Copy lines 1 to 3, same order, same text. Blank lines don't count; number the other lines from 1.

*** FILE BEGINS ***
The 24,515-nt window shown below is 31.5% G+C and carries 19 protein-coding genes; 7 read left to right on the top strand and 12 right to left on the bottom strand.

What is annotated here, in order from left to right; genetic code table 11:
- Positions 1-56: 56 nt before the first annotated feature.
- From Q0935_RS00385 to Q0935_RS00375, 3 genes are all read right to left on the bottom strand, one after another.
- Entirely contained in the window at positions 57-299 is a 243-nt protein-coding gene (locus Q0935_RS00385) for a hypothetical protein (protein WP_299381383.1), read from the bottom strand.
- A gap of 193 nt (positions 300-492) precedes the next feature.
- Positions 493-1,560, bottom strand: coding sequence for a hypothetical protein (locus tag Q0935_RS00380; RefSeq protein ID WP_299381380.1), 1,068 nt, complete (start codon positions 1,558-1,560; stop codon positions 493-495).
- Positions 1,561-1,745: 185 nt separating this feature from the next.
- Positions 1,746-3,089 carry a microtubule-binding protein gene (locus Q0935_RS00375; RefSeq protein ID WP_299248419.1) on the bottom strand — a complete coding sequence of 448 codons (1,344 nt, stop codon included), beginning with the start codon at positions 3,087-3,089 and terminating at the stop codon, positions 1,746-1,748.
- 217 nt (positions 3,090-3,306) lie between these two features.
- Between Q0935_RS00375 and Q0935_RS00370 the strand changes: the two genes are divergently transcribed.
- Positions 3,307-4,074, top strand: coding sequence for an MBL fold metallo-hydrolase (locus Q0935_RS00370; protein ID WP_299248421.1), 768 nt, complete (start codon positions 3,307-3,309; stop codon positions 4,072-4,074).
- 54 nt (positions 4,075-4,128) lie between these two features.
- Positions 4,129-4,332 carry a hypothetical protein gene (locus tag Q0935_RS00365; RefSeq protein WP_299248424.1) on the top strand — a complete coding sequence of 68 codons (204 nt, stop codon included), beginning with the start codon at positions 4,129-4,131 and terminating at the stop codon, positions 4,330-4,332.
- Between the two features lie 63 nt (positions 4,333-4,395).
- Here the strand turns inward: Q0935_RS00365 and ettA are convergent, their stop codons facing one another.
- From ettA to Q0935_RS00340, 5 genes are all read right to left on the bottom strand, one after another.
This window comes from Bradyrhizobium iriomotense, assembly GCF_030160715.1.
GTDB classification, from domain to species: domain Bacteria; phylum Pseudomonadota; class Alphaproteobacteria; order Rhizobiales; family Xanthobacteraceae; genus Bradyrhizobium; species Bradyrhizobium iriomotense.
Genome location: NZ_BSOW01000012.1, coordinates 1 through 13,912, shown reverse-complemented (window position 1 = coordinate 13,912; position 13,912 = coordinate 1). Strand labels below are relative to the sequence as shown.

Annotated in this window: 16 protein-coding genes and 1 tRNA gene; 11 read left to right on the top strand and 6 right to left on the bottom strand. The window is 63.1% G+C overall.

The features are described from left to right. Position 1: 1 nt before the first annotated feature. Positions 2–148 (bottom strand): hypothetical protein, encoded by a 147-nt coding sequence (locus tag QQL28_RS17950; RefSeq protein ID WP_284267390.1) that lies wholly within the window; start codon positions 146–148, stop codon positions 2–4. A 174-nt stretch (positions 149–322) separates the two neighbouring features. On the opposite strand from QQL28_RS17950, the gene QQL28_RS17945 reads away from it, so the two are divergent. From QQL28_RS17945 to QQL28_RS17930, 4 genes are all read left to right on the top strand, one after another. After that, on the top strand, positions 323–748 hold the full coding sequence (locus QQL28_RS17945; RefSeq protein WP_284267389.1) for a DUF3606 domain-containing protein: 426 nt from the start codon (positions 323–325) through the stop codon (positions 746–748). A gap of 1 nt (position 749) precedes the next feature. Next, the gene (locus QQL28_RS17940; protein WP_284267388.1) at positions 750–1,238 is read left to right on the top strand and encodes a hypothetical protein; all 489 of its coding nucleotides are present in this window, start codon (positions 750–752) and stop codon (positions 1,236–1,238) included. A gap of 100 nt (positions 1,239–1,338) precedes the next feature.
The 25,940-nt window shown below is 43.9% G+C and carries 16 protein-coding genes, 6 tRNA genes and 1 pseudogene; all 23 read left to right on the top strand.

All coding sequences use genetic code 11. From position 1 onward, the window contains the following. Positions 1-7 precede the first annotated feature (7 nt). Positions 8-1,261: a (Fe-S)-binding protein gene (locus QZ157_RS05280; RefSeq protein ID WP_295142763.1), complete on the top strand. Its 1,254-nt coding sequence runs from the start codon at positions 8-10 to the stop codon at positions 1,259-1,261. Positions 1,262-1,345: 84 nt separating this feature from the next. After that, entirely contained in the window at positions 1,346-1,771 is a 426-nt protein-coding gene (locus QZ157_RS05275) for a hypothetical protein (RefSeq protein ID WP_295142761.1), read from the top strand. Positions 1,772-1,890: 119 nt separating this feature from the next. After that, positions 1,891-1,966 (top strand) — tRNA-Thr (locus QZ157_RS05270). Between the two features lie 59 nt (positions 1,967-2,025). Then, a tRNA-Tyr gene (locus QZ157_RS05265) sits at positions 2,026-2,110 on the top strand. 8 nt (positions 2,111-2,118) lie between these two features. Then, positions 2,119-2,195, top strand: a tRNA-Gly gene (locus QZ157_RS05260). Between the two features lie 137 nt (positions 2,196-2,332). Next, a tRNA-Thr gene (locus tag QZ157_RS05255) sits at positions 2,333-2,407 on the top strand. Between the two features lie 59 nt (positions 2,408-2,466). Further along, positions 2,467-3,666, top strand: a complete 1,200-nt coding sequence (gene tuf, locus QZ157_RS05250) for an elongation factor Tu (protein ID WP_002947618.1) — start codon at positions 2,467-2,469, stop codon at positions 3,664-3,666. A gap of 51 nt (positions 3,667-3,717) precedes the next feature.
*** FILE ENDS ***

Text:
The 24,515-nt window shown below is 31.5% G+C and carries 19 protein-coding genes; 7 read left to right on the top strand and 12 right to left on the bottom strand.

What is annotated here, in order from left to right; genetic code table 11:
- Positions 1-56: 56 nt before the first annotated feature.